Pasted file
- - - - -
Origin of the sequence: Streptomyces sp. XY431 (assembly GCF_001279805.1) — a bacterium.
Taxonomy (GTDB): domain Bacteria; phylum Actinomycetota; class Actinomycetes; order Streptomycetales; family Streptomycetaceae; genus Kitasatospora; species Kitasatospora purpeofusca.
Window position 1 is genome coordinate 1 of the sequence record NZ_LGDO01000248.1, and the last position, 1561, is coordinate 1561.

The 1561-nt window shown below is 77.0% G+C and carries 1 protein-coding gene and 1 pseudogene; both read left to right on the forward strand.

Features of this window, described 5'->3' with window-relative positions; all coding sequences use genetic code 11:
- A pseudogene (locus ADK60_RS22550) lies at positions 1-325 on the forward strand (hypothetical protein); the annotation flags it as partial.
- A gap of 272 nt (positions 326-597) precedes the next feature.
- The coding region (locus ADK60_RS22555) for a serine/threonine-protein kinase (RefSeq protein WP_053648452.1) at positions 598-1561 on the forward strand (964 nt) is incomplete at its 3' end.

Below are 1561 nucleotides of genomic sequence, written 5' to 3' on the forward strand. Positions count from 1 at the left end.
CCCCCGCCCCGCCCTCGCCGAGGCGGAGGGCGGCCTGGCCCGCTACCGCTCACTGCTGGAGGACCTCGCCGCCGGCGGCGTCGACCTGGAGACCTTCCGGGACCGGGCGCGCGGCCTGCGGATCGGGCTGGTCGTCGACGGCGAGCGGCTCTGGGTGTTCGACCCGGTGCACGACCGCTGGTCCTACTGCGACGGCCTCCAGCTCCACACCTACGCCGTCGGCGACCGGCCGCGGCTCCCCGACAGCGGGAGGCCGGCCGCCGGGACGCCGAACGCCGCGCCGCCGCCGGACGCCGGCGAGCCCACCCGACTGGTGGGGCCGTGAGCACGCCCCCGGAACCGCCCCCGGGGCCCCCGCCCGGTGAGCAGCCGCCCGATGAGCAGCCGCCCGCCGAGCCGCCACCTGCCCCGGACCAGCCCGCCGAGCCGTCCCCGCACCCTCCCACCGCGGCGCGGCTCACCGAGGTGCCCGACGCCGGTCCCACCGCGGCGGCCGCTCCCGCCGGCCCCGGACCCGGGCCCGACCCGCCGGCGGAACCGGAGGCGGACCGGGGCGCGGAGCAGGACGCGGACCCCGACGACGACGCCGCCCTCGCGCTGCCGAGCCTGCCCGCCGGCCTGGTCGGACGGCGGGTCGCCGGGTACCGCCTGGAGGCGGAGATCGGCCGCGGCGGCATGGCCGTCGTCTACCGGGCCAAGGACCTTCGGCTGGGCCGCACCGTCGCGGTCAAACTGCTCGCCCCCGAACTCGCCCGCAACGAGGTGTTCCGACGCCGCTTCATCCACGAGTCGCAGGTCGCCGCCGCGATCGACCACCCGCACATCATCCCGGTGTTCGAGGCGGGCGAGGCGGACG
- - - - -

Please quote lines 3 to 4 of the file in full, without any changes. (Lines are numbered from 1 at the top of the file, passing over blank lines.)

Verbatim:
Window position 1 is genome coordinate 1 of the sequence record NZ_LGDO01000248.1, and the last position, 1561, is coordinate 1561.

The 1561-nt window shown below is 77.0% G+C and carries 1 protein-coding gene and 1 pseudogene; both read left to right on the forward strand.